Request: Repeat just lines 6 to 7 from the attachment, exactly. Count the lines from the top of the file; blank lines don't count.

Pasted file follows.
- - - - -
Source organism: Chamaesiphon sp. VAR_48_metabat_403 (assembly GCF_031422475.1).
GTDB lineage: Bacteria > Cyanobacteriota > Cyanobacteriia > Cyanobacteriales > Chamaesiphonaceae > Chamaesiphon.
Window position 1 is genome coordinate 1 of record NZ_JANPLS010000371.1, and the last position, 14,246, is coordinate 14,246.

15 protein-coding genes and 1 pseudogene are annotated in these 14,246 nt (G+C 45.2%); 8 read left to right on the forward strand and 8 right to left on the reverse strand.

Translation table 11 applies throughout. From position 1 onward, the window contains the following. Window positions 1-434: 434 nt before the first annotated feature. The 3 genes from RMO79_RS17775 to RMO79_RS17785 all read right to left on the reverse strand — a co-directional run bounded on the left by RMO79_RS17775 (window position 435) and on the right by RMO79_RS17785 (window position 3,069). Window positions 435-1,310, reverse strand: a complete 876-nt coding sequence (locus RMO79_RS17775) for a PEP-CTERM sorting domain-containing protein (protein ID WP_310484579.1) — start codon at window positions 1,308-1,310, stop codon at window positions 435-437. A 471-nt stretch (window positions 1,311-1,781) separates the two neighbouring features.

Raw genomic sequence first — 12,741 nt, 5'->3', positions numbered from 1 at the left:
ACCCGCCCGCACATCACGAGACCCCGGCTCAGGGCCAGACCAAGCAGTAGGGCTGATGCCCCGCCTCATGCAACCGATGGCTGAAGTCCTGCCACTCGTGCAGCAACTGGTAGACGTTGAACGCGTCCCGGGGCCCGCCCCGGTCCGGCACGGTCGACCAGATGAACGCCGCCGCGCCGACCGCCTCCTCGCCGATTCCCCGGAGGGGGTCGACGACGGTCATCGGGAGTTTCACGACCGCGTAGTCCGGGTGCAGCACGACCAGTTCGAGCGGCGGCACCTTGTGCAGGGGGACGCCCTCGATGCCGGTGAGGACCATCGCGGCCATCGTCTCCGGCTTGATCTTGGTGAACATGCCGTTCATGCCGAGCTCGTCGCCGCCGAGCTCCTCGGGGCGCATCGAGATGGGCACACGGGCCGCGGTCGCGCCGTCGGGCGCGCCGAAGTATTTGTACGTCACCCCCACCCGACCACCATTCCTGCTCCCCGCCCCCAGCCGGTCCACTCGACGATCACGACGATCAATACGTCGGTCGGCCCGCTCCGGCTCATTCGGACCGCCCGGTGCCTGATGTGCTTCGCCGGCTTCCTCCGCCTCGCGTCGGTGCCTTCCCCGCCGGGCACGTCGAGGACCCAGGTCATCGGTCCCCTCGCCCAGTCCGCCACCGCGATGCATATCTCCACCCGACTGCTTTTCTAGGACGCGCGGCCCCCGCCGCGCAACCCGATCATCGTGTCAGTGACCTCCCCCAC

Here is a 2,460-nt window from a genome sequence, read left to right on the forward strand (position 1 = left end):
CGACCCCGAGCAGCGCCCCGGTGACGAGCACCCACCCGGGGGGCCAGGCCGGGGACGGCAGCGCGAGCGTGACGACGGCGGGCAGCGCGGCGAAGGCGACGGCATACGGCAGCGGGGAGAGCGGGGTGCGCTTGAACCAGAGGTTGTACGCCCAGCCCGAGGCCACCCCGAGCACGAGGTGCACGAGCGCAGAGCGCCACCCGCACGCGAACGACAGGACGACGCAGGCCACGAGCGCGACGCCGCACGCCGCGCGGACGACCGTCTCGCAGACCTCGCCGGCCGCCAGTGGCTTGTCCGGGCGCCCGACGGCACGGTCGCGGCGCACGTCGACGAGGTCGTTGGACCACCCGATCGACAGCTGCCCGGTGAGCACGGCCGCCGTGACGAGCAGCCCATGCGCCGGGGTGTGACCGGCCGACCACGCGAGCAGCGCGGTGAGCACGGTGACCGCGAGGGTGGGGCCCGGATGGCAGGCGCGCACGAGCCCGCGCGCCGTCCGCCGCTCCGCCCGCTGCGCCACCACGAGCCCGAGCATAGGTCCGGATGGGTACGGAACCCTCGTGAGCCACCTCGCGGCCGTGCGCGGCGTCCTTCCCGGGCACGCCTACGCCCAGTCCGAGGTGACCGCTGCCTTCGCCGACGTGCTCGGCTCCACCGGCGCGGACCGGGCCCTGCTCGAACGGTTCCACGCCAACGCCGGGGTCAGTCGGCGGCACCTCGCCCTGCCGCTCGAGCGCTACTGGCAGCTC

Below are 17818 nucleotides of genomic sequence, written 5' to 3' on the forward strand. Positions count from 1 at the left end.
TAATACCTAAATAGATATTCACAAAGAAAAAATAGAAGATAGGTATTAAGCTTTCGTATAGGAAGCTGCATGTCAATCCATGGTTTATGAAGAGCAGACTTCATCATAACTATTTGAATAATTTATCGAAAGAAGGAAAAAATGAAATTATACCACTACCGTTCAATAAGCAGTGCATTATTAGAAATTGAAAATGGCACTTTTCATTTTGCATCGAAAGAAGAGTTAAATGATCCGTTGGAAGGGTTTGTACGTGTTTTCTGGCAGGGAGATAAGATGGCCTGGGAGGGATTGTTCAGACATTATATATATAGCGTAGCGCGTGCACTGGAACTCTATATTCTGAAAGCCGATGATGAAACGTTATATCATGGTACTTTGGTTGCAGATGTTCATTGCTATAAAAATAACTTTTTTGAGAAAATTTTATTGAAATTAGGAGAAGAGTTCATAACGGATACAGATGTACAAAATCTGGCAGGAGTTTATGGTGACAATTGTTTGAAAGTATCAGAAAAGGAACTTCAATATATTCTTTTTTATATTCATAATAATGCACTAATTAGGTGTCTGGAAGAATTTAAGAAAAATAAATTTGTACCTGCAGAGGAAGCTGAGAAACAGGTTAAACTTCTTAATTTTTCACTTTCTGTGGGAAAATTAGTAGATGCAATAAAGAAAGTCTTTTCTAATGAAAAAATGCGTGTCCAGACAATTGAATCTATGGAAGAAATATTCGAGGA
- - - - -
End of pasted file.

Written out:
Raw genomic sequence first — 12,741 nt, 5'->3', positions numbered from 1 at the left:
ACCCGCCCGCACATCACGAGACCCCGGCTCAGGGCCAGACCAAGCAGTAGGGCTGATGCCCCGCCTCATGCAACCGATGGCTGAAGTCCTGCCACTCGTGCAGCAACTGGTAGACGTTGAACGCGTCCCGGGGCCCGCCCCGGTCCGGCACGGTCGACCAGATGAACGCCGCCGCGCCGACCGCCTCCTCGCCGATTCCCCGGAGGGGGTCGACGACGGTCATCGGGAGTTTCACGACCGCGTAGTCCGGGTGCAGCACGACCAGTTCGAGCGGCGGCACCTTGTGCAGGGGGACGCCCTCGATGCCGGTGAGGACCATCGCGGCCATCGTCTCCGGCTTGATCTTGGTGAACATGCCGTTCATGCCGAGCTCGTCGCCGCCGAGCTCCTCGGGGCGCATCGAGATGGGCACACGGGCCGCGGTCGCGCCGTCGGGCGCGCCGAAGTATTTGTACGTCACCCCCACCCGACCACCATTCCTGCTCCCCGCCCCCAGCCGGTCCACTCGACGATCACGACGATCAATACGTCGGTCGGCCCGCTCCGGCTCATTCGGACCGCCCGGTGCCTGATGTGCTTCGCCGGCTTCCTCCGCCTCGCGTCGGTGCCTTCCCCGCCGGGCACGTCGAGGACCCAGGTCATCGGTCCCCTCGCCCAGTCCGCCACCGCGATGCATATCTCCACCCGACTGCTTTTCTAGGACGCGCGGCCCCCGCCGCGCAACCCGATCATCGTGTCAGTGACCTCCCCCAC